It has now become a convention in Uganda today to decry the degeneration of morals, especially among the young generation. This outcry comes from the moral guardians of society, especially politicians and religious or faith leaders. One can add groups of other people, not excluding taxi vendors who apply morality selectively.
The politicians might have come more to the fore in the moral campaign because of the Ministry of Ethics and Integrity, which did not exist in previous governments, and so morality has been given a high profile.
While one may not wish to single out names, it is impossible not to note the posture of former Minister of Ethics and Integrity, Dr James Nsaba Buturo in the morality campaign on account of his many articles in the press on the subject.
However, there are other politicians who have put their signatures to the resolve to turn societal morals around in the new era of politicians-cum-preachers and vice versa.
The alleged degeneration of morality among the youth is regarded as so self-evident as to require no further argument or definition. This article sets out to question preciously that conclusion, not as a cynical or dismissive stance, but in order to try to understand what the supposed moral degeneration might be and how it might be addressed.
Comments on the moral condition among the youth take several forms depending on the passion of one who exhorts. They range from accusation to harangue to caution or even threat.
Before we decry moral degeneracy or decadence among the youth, we need to ask some questions. For example: Is the assumed moral downturn the condition of the majority of the youth in the country or is it only a small proportion of the young generation?
Are we confusing what might be a generation-gap and generational conflict in moral outlook or social attitudes with moral degeneracy? Are the youth perpetrators or victims of this alleged state of affairs or both?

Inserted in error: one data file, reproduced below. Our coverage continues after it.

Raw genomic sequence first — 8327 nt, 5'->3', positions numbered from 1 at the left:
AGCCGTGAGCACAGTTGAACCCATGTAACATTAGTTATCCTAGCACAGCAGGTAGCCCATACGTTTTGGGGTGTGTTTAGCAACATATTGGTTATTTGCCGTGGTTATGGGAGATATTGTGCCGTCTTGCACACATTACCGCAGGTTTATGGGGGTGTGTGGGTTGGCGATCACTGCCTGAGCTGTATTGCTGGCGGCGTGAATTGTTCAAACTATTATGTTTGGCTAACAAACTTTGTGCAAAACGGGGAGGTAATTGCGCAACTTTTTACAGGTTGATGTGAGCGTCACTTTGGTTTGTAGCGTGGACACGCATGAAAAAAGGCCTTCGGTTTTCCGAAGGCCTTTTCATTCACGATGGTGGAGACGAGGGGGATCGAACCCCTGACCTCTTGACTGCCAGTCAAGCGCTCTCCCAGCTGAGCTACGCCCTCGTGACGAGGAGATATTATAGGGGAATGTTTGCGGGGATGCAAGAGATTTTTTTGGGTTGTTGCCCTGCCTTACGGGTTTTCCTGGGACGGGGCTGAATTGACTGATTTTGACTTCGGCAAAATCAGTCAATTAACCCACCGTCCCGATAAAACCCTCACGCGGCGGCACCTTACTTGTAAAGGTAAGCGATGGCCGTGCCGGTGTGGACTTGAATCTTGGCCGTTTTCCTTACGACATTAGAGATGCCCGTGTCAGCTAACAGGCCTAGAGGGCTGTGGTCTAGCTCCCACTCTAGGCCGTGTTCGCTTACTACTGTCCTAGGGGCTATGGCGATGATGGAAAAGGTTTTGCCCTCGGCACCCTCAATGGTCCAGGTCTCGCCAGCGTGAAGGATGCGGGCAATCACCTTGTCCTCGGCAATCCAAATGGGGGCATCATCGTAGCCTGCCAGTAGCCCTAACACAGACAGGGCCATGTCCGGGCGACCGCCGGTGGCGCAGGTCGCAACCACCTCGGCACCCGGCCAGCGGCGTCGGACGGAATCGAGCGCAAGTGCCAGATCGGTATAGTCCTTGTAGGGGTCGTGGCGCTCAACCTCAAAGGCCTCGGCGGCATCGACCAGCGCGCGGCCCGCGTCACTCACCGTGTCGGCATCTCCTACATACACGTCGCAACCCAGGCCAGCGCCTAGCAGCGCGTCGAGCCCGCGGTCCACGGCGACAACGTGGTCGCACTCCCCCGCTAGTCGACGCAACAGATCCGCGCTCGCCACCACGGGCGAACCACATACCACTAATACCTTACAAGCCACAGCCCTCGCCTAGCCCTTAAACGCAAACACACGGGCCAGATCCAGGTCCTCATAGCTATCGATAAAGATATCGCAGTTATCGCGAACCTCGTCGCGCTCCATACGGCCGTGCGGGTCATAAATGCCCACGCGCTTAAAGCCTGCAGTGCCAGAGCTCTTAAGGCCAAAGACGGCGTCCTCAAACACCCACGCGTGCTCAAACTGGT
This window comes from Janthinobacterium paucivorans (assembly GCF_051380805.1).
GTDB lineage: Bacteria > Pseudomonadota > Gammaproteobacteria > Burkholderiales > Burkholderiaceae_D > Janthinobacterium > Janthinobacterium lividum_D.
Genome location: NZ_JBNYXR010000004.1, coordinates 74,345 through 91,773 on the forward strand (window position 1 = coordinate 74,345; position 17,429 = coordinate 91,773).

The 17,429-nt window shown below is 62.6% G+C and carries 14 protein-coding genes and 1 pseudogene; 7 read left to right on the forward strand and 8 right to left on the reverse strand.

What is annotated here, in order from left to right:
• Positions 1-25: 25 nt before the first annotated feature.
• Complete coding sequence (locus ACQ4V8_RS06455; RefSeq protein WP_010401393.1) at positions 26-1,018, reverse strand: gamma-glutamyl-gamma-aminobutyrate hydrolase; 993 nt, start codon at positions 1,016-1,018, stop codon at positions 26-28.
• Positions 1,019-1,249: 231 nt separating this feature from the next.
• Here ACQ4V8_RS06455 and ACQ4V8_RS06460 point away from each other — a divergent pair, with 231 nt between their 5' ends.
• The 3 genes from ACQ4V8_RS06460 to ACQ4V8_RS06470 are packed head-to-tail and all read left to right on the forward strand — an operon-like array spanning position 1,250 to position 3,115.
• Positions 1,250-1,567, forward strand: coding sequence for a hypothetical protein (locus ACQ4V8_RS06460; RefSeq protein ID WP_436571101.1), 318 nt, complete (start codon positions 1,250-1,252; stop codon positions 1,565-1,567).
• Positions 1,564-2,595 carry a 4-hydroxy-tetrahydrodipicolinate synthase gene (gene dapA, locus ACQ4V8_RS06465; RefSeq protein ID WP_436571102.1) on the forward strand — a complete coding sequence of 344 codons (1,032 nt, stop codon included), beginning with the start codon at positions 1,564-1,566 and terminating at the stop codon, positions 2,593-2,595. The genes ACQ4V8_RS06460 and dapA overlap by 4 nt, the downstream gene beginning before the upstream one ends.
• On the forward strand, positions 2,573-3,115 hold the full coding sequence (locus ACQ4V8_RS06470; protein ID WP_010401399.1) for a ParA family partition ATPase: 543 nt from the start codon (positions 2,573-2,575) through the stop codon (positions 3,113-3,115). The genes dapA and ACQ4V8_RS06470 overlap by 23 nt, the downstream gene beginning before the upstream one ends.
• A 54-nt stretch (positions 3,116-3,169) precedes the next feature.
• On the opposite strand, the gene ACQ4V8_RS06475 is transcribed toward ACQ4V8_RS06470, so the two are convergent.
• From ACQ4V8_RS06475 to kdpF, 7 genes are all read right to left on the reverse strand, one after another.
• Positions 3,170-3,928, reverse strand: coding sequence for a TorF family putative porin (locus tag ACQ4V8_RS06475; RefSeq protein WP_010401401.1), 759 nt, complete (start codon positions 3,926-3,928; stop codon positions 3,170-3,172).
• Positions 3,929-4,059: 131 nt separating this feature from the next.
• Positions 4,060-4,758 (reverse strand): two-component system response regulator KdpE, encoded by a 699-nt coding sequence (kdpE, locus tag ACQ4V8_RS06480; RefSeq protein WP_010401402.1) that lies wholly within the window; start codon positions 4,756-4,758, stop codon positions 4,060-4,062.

Sociologists tell us that as the social and economic conditions of a people change, so does their moral outlook and that such change is particularly visible among the youth.
That does not mean that moral conservatives are not found in societies undergoing rapid social change. A sociological perspective on morality serves to ground morality in a people’s material existence. It does not say that morality is determined by the socio-economic situation, but that it is conditioned by it. This leaves space for agency (ability for people to change their situation) in the moral enterprise.
A specific area in which is going to be the subject of moral change among the youth is their perception or conception of the human body. This happens in all developing societies, and not only in Uganda.
Young people’s expression of their identity and freedom through the body – what they eat, how they dress, hair styles, sexual mores, musical taste– is going to differ or even conflict with the standard moral perception of their elders.
Increasingly, the youth will rebel against conformism as they explore new forms of self-expression.
Also, societies undergoing rapid social change, impacted by factors such as urbanisation, consumerism, and exposure to the outside world, youth will push for more choice and toleration of difference rather than conform to a set pattern of behavioural expression.
But in decrying moral degeneracy among the youth, are the moral elders trying to run away from their shadow? There is a saying that morality is caught rather than taught. We are moral beings, but we learn morality, not merely through reason or conscience, but mostly by example. What role models do Ugandan youth have today?
How do the experience of war and civil conflict, rampant corruption and poor service delivery affect the moral outlook of the youth? What moral values are they to learn from the way public figures live their lives?
And to what extent is moral degeneration where it exists, as for instance, in the increase in witchcraft related killings a function of a pre-scientific mindset coupled with hankering after elusive material prosperity and the ever present threat of imminent death which characterise much “third world” life experience?
Rev Amos Kasibante is racial justice adviser, Diocese of Leeds and social commentator. email@example.com